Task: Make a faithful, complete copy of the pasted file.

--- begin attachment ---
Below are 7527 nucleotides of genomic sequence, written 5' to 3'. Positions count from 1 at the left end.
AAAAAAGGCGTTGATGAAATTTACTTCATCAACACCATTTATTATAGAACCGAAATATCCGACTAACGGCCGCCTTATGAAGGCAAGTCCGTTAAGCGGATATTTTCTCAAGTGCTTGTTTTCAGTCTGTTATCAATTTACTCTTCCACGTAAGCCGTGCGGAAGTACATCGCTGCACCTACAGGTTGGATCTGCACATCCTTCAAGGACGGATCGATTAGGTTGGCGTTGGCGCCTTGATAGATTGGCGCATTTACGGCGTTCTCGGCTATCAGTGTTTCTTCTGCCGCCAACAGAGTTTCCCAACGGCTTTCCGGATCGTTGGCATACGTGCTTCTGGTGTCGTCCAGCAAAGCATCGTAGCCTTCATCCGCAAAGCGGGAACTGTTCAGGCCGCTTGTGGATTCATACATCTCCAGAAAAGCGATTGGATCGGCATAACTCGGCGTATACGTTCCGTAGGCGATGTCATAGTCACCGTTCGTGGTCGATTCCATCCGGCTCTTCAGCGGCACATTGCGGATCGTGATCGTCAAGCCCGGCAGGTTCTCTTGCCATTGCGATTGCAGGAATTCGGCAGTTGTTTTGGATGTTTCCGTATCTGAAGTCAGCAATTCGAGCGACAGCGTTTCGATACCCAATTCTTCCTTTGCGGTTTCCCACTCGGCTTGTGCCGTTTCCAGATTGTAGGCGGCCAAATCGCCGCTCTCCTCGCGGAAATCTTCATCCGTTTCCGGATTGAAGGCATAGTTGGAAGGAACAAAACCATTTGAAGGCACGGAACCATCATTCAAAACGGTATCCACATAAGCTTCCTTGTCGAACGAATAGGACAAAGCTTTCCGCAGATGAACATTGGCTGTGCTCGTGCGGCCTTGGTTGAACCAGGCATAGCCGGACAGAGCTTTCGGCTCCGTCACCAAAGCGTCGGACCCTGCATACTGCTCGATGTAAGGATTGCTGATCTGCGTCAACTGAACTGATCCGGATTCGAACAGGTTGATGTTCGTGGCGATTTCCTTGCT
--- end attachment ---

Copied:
Below are 7527 nucleotides of genomic sequence, written 5' to 3'. Positions count from 1 at the left end.
AAAAAAGGCGTTGATGAAATTTACTTCATCAACACCATTTATTATAGAACCGAAATATCCGACTAACGGCCGCCTTATGAAGGCAAGTCCGTTAAGCGGATATTTTCTCAAGTGCTTGTTTTCAGTCTGTTATCAATTTACTCTTCCACGTAAGCCGTGCGGAAGTACATCGCTGCACCTACAGGTTGGATCTGCACATCCTTCAAGGACGGATCGATTAGGTTGGCGTTGGCGCCTTGATAGATTGGCGCATTTACGGCGTTCTCGGCTATCAGTGTTTCTTCTGCCGCCAACAGAGTTTCCCAACGGCTTTCCGGATCGTTGGCATACGTGCTTCTGGTGTCGTCCAGCAAAGCATCGTAGCCTTCATCCGCAAAGCGGGAACTGTTCAGGCCGCTTGTGGATTCATACATCTCCAGAAAAGCGATTGGATCGGCATAACTCGGCGTATACGTTCCGTAGGCGATGTCATAGTCACCGTTCGTGGTCGATTCCATCCGGCTCTTCAGCGGCACATTGCGGATCGTGATCGTCAAGCCCGGCAGGTTCTCTTGCCATTGCGATTGCAGGAATTCGGCAGTTGTTTTGGATGTTTCCGTATCTGAAGTCAGCAATTCGAGCGACAGCGTTTCGATACCCAATTCTTCCTTTGCGGTTTCCCACTCGGCTTGTGCCGTTTCCAGATTGTAGGCGGCCAAATCGCCGCTCTCCTCGCGGAAATCTTCATCCGTTTCCGGATTGAAGGCATAGTTGGAAGGAACAAAACCATTTGAAGGCACGGAACCATCATTCAAAACGGTATCCACATAAGCTTCCTTGTCGAACGAATAGGACAAAGCTTTCCGCAGATGAACATTGGCTGTGCTCGTGCGGCCTTGGTTGAACCAGGCATAGCCGGACAGAGCTTTCGGCTCCGTCACCAAAGCGTCGGACCCTGCATACTGCTCGATGTAAGGATTGCTGATCTGCGTCAACTGAACTGATCCGGATTCGAACAGGTTGATGTTCGTGGCGATTTCCTTGCT